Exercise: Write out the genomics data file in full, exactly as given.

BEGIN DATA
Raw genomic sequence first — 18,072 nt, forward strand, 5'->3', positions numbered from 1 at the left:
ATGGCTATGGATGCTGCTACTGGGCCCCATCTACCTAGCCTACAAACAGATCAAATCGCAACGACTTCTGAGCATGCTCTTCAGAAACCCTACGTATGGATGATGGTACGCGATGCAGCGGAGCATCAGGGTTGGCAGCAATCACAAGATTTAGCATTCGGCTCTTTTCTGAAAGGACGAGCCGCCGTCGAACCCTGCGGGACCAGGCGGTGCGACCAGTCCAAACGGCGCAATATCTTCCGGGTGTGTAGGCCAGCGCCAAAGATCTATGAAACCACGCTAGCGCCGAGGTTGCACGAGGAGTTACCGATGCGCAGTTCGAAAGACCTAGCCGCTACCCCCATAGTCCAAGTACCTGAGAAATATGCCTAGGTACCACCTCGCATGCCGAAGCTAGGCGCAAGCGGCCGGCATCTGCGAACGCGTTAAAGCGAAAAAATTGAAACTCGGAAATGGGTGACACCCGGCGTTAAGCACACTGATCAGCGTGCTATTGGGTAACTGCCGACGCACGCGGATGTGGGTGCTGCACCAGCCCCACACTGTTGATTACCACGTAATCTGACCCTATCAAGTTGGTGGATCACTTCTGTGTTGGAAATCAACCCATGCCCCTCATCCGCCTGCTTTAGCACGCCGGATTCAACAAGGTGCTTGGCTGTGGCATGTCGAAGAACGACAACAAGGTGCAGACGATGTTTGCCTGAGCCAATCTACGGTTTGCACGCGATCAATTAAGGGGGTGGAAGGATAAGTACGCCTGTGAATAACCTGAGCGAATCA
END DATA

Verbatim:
Raw genomic sequence first — 18,072 nt, forward strand, 5'->3', positions numbered from 1 at the left:
ATGGCTATGGATGCTGCTACTGGGCCCCATCTACCTAGCCTACAAACAGATCAAATCGCAACGACTTCTGAGCATGCTCTTCAGAAACCCTACGTATGGATGATGGTACGCGATGCAGCGGAGCATCAGGGTTGGCAGCAATCACAAGATTTAGCATTCGGCTCTTTTCTGAAAGGACGAGCCGCCGTCGAACCCTGCGGGACCAGGCGGTGCGACCAGTCCAAACGGCGCAATATCTTCCGGGTGTGTAGGCCAGCGCCAAAGATCTATGAAACCACGCTAGCGCCGAGGTTGCACGAGGAGTTACCGATGCGCAGTTCGAAAGACCTAGCCGCTACCCCCATAGTCCAAGTACCTGAGAAATATGCCTAGGTACCACCTCGCATGCCGAAGCTAGGCGCAAGCGGCCGGCATCTGCGAACGCGTTAAAGCGAAAAAATTGAAACTCGGAAATGGGTGACACCCGGCGTTAAGCACACTGATCAGCGTGCTATTGGGTAACTGCCGACGCACGCGGATGTGGGTGCTGCACCAGCCCCACACTGTTGATTACCACGTAATCTGACCCTATCAAGTTGGTGGATCACTTCTGTGTTGGAAATCAACCCATGCCCCTCATCCGCCTGCTTTAGCACGCCGGATTCAACAAGGTGCTTGGCTGTGGCATGTCGAAGAACGACAACAAGGTGCAGACGATGTTTGCCTGAGCCAATCTACGGTTTGCACGCGATCAATTAAGGGGGTGGAAGGATAAGTACGCCTGTGAATAACCTGAGCGAATCA